In September 2019, the Global Preparedness Monitoring Board predicted a major respiratory pandemic that would cause millions of deaths and severely damage the global economy. Within a few weeks, the prediction was tragically fulfilled; 3 years on, the COVID-19 pandemic has wreaked havoc, killing millions and causing economic devastation.
The danger of another major pandemic has not receded—if anything, it has worsened. H5N1, mpox, Ebola, and coronaviruses are just a sampling of the array of threats.
We might not know which pathogen will cause the next pandemic, but we do know it is coming. While some progress has been made, the world remains ill-prepared to respond to the extraordinary threat posed by global health emergencies. Despite COVID-19’s lessons on the importance of early detection, containment, information sharing, rapid action, and equity in response measures, effective coordinated global action on this front remains a distant prospect—but it doesn’t have to be this way. 2023 provides an opportunity to change course, and several key reforms are currently underway to strengthen pandemic prevention, preparedness and response.
Within the WHO , countries are negotiating a pandemic treaty to be adopted in 2024. This has the potential to establish a cohesive framework for preparedness, offering direction, stewardship, and accountability—supported by legally binding obligations. In March, the newly established Pandemic Fund at the World Bank will call for proposals for a first round of funding to support low-income countries, which could serve as an important step towards more sustainable, predictable, and scalable financing for preparedness. Meanwhile, countries and other stakeholders are developing proposals for the governance, financing, and equitable access of pandemic vaccines, medicines, genomic surveillance, diagnostics, and personal protective equipment—building capacity where it is most needed and ensuring that these critical countermeasures will be channeled first to those in need, rather than those who can afford to pay. Alongside these initiatives, heads of state and government will gather with other global leaders for a High-level meeting on pandemic prevention, preparedness and response at the UN in September.
The reforms are interconnected and interdependent; each one alone is insufficient. COVID-19 has taught us that preparedness is a collective task for the whole of society. Leaders of nations, international and regional organizations, civil society, and the private sector all have a critical role to play and must be fully engaged in these reforms.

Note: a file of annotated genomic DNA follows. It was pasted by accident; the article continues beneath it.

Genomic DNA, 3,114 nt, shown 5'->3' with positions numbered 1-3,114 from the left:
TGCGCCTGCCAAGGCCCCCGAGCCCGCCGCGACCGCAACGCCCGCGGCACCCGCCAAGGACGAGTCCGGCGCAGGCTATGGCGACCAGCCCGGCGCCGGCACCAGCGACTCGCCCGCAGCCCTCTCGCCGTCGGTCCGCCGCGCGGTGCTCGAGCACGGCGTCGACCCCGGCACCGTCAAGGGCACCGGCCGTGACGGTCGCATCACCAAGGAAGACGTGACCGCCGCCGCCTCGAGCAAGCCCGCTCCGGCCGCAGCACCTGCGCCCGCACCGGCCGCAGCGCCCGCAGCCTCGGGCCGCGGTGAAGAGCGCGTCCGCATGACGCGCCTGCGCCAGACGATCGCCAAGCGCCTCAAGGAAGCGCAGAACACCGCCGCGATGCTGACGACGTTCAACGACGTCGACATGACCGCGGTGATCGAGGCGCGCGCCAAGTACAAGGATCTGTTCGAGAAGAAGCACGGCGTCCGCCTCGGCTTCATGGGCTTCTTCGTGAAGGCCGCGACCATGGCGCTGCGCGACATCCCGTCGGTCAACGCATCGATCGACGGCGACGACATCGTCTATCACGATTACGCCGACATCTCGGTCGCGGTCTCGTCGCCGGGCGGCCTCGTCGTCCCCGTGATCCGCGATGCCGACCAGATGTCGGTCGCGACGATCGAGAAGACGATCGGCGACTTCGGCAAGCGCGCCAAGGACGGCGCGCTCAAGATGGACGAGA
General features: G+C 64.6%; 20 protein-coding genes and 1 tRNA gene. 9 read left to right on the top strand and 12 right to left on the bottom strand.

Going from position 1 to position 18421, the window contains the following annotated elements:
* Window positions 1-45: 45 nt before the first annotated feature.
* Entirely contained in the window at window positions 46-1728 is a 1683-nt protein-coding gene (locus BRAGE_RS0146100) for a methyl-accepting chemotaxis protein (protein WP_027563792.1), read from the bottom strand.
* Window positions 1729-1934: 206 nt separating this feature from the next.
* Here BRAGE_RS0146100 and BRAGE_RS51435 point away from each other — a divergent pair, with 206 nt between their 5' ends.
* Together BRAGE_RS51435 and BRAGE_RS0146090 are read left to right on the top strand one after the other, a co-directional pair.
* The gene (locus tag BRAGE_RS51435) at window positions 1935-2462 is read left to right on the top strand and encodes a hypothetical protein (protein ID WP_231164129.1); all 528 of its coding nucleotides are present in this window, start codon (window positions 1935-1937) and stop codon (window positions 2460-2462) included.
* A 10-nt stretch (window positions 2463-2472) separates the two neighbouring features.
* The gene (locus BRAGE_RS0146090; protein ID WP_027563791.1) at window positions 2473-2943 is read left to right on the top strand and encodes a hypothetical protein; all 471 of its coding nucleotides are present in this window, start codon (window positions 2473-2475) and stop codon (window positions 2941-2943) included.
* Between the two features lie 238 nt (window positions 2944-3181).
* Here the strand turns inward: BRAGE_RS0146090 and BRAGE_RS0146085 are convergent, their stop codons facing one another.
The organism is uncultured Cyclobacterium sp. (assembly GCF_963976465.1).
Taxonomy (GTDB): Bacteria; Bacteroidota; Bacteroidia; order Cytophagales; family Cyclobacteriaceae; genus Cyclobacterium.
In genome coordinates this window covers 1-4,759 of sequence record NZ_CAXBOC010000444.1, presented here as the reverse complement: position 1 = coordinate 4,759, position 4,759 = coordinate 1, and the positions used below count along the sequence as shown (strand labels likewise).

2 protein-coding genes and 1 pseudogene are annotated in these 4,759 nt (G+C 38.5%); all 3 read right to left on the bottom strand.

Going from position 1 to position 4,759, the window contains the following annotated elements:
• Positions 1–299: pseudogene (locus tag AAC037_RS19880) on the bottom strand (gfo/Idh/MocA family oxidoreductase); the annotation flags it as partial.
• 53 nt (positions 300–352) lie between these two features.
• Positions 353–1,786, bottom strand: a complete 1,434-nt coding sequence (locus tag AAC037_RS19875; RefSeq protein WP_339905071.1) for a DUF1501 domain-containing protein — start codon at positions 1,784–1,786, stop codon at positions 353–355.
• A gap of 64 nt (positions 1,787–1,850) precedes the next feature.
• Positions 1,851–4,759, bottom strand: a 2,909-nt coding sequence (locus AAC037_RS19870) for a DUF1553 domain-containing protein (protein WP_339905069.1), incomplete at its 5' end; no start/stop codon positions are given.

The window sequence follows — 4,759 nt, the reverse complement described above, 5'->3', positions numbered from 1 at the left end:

How can we make sure these reforms will be successful? Based on our analysis of the world’s failed response to COVID-19 and other outbreaks, the GPMB has developed 3 tests to assess whether these and other reforms will meet the fundamental requirements to improve global preparedness.
Our first test: Are reforms powered to address the catastrophic threat of pandemics? Reforms must retain the ambition—and make binding commitments–needed to meet the scale of threat that the world is facing. In practice, this requires strong political leadership to bring together all relevant stakeholders to build consensus for bold action.
Second, are reforms designed to deliver equity in access and outcomes, and to ensure coherence within pandemic prevention, preparedness and response? This means establishing systems that are well-coordinated, agile, and able to deliver resources based on need.
Third, is monitoring and accountability embedded in the reforms? Monitoring, including independent monitoring, is key to tracking the causes of health emergencies, identifying gaps and weaknesses in systems, identifying solutions that further equity and bolster the efficiency of systems, and encouraging follow-through on obligations and commitments. It is imperative that monitoring is accompanied by accountability mechanisms that clarify obligations, facilitate implementation, and address noncompliance. For example, the Political Declaration of the HLM on PPPR should drive consensus around the importance of objective, evidence-based and multisectoral monitoring of PPPR, including independent monitoring, and ensure that the role of different actors in delivering outcomes is clearly defined.
We are at a crucial turning point for the future of global preparedness. We must seize this chance to set a course towards a world that is safer from pandemics, epidemics, and other health emergencies. With the right approach and commitments from leaders, the reforms currently underway can be mutually reinforcing—but success depends on a shared recognition of the core principle that no one is safe until we are all safe.
Joy Phumaphi is a former Minister of Health of Botswana and the co-chair of the Global Preparedness Monitoring Board. She previously served as executive secretary of the African Leaders Malaria Alliance, co-chair of the Global Partnership and Fund to End Violence Against Children, and co-chair of the Lancet pathfinder commission on climate change and health.
Bente Angell-Hansen is a Norwegian former diplomat and the interim co-chair of the Global Preparedness Monitoring Board; previously, served as the co-chair of the Open-Ended Working Group on Pandemic Influenza Preparedness of the WHO, playing an instrumental role in the negotiations that led to the successful adoption of the PIP Framework.
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